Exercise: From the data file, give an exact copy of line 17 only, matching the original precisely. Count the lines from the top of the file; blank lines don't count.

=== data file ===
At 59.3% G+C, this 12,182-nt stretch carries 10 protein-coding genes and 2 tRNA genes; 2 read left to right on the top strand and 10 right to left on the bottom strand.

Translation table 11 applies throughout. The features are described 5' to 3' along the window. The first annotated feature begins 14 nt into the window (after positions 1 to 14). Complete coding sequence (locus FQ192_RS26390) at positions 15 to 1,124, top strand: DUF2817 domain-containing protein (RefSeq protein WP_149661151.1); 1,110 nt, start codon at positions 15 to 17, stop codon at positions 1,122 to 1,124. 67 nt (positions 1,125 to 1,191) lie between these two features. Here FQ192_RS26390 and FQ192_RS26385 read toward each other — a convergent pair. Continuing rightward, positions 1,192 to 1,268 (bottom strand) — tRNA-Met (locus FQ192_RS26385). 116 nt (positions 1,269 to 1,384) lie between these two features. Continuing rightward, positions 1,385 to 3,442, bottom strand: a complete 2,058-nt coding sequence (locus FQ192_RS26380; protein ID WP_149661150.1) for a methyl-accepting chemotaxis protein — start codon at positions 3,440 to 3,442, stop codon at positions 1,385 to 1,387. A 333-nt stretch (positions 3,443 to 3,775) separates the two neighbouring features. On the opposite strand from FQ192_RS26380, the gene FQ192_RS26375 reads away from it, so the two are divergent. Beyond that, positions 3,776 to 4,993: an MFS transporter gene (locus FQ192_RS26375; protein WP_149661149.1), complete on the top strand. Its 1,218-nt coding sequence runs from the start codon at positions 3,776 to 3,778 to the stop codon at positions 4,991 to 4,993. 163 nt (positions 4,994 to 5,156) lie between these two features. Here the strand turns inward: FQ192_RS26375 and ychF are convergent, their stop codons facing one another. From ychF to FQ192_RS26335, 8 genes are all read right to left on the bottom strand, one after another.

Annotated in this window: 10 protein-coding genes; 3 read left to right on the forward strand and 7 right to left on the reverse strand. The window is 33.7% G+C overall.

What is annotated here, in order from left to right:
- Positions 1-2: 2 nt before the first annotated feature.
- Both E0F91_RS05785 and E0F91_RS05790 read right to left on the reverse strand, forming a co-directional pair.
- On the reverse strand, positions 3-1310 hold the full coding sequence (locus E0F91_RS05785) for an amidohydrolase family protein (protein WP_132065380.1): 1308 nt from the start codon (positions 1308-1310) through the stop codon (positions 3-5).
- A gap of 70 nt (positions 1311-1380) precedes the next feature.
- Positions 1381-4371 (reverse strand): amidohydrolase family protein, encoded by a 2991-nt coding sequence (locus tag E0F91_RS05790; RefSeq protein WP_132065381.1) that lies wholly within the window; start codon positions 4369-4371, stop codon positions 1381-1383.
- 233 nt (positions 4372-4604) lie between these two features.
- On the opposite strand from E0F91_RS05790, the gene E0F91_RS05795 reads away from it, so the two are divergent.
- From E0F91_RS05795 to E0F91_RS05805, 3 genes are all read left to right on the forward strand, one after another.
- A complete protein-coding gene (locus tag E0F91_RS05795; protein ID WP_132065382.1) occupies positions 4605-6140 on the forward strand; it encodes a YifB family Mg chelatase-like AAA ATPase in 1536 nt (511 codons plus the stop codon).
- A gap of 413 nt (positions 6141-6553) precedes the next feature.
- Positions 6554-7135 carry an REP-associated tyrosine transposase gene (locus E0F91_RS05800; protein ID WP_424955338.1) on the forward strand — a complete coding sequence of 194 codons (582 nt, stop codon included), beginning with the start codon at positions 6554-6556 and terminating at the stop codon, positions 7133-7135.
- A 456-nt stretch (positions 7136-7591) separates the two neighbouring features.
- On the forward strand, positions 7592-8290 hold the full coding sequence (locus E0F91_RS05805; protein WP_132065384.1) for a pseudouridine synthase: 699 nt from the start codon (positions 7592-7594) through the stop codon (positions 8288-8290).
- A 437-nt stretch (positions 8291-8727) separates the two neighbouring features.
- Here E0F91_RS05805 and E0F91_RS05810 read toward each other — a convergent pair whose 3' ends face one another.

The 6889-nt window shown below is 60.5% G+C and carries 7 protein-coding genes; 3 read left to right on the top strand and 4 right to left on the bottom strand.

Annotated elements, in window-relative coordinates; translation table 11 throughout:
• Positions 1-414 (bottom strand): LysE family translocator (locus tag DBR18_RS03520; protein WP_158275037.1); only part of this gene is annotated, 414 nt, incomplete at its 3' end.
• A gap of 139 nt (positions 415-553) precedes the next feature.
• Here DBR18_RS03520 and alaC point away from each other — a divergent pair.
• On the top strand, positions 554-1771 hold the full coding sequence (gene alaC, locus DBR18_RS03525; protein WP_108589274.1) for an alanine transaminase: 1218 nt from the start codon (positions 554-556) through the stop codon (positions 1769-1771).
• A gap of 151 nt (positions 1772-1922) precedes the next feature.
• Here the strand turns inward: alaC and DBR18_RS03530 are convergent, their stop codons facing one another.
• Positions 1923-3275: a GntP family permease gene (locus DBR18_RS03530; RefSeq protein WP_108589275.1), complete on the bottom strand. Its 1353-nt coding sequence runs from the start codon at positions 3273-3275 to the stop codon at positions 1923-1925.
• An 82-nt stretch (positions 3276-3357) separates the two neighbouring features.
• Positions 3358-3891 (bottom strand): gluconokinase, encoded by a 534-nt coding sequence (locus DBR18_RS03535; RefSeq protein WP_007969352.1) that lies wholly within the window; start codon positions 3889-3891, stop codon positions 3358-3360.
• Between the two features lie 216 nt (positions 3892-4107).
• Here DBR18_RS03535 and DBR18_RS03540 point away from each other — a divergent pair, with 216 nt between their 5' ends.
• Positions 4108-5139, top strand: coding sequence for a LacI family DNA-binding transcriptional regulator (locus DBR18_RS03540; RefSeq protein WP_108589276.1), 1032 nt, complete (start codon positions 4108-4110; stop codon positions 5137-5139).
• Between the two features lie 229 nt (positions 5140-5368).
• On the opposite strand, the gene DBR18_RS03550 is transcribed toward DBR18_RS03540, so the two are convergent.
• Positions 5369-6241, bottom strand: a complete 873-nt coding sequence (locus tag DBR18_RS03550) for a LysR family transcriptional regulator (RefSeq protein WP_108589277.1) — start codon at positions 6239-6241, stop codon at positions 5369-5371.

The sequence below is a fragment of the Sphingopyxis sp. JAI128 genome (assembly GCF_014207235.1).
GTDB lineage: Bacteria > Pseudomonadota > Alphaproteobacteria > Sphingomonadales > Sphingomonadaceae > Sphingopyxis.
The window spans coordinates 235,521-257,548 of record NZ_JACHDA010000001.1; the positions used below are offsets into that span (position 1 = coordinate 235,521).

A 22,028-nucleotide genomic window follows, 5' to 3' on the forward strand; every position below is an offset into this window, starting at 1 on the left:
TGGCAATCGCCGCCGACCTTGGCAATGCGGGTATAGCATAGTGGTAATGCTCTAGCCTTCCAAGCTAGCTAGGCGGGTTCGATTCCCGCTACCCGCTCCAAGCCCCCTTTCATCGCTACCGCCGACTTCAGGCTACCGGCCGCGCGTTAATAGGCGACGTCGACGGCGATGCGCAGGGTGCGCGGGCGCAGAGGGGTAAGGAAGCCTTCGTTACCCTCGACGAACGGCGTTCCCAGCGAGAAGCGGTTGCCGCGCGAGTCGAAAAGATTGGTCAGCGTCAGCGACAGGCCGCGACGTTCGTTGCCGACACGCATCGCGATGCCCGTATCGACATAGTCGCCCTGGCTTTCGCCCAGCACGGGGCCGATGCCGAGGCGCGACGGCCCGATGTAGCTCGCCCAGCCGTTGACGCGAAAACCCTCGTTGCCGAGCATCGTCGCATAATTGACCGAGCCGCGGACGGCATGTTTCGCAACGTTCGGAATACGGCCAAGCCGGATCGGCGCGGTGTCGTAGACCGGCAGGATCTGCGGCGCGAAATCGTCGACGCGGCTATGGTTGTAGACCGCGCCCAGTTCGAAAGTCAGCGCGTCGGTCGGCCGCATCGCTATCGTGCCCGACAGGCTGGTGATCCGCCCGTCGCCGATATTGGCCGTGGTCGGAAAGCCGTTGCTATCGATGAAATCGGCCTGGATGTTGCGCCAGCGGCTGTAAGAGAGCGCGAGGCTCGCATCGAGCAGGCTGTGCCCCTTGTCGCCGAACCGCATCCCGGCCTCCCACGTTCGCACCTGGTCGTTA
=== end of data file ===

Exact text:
- On the forward strand, positions 7592-8290 hold the full coding sequence (locus E0F91_RS05805; protein WP_132065384.1) for a pseudouridine synthase: 699 nt from the start codon (positions 7592-7594) through the stop codon (positions 8288-8290).